Child and parent reactions to participation in clinical research.
Kassam-Adams, N., & Newman, E. (2005). Child and parent reactions to participation in clinical research. General Hospital Psychiatry, 27(1). pp. 29-35.
Background: Psychological and psychiatric research studies in medical settings often enroll children who are ill, injured, coping with pain or undergoing stressful medical procedures. Yet empirical evidence to date regarding the effects of research on these participants is scarce. This study assessed reactions of injured children and their parents to research participation and examined associations with demographic, injury and acute stress variables.
Methods: Administered standard research reactions questionnaires to 203 injured children (5–17) and 200 parents participating in a study of acute posttraumatic stress.
Results: Fifty-two percent of children and 74% of parents were glad they had participated; 77% of children and 90% of parents felt good about helping others. Self-reported distress from study participation was uncommon (5% of children and parents). Child age was associated with more positive appraisals of the research process and with greater trust in and information about elements of informed consent.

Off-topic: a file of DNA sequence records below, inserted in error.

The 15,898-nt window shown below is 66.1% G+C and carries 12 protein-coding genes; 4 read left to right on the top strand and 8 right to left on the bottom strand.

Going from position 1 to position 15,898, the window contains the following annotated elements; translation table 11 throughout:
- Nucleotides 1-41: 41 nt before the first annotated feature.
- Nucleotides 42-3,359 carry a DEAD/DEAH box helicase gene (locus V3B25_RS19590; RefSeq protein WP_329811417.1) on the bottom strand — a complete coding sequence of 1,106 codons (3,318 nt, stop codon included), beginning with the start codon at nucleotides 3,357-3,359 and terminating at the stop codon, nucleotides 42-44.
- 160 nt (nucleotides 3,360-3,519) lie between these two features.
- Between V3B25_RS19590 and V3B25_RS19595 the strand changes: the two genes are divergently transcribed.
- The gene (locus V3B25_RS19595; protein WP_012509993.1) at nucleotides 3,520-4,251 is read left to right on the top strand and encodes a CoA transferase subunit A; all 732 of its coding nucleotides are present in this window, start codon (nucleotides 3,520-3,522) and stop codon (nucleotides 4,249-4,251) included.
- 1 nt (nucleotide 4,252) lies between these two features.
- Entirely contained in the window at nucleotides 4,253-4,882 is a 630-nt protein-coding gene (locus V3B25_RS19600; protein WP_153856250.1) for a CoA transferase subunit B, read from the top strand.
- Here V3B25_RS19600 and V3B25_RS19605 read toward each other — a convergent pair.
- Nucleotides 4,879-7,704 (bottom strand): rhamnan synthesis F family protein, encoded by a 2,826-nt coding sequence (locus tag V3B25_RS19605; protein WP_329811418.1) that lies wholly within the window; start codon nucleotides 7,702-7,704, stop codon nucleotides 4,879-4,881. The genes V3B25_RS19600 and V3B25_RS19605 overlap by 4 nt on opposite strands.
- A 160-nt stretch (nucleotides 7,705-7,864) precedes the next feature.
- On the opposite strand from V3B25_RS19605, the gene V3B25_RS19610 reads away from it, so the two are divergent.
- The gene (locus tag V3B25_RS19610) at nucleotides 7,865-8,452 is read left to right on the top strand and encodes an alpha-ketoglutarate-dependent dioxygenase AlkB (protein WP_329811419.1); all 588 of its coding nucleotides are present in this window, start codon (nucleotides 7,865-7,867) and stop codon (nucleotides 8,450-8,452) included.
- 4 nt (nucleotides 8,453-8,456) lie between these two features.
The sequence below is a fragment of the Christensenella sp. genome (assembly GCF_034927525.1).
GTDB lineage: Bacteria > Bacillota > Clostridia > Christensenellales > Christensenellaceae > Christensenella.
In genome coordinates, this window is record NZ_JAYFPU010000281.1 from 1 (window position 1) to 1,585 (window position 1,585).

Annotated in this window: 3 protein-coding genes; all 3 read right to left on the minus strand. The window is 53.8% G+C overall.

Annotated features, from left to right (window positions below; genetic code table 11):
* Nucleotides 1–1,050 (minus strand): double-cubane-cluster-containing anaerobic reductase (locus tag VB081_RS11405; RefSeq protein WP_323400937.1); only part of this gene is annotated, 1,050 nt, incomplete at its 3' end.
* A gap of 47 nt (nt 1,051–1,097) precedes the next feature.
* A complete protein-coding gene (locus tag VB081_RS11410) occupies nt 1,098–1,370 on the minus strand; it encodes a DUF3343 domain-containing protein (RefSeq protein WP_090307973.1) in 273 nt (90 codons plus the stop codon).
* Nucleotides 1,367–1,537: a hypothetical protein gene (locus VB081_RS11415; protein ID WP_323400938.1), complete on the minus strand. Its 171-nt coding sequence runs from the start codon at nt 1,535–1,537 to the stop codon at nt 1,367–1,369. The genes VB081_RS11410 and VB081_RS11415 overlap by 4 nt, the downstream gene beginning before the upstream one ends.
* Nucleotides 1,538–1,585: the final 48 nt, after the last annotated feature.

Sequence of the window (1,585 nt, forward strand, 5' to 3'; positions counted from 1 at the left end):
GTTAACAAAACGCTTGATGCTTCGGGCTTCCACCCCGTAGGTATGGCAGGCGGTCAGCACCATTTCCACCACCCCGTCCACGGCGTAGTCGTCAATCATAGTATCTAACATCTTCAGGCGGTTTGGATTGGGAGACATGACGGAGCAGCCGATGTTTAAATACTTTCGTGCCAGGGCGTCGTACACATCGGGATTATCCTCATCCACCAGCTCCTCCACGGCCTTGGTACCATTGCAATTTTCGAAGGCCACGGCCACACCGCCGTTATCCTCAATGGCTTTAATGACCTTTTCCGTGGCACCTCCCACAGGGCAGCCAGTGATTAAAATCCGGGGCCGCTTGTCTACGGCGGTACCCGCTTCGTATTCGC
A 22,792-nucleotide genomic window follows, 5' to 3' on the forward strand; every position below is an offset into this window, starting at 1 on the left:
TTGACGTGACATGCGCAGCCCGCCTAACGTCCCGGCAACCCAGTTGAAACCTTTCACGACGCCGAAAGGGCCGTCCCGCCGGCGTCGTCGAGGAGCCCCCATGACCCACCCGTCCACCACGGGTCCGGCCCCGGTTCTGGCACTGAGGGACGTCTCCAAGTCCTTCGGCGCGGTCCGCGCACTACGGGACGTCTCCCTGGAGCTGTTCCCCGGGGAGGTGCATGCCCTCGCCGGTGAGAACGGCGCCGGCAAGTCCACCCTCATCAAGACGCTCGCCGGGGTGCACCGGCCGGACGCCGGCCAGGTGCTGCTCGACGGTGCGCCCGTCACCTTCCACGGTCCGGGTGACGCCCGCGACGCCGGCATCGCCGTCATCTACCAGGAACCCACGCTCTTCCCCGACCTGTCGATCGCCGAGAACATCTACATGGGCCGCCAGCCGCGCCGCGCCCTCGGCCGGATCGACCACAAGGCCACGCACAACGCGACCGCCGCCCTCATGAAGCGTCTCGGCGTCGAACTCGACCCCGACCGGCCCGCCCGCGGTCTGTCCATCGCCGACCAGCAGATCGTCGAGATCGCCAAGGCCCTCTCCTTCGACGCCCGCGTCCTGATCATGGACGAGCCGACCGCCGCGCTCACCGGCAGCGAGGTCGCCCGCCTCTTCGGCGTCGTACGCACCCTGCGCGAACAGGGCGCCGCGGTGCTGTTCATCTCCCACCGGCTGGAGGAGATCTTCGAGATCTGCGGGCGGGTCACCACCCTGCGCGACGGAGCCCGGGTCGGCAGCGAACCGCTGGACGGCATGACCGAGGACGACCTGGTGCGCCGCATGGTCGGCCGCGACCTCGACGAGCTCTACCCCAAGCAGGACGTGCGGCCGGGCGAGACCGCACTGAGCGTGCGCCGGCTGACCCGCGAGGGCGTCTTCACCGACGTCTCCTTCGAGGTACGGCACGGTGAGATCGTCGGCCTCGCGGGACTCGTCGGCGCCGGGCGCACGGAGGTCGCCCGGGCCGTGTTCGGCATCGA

Conclusions: Participation in a research interview following traumatic injury had little risk of generating distress for children or parents. The most commonly reported positive aspect of research participation was feeling good about helping others. This study supports the feasibility of incorporating standardized assessment of participant reactions in clinical research protocols.
This article was published in General Hospital Psychiatry, Vol. 27(1), Kassam-Adams, N., & Newman, E. , Child and parent reactions to participation in clinical research, pp. 29-35, © Copyright Elsevier (2005).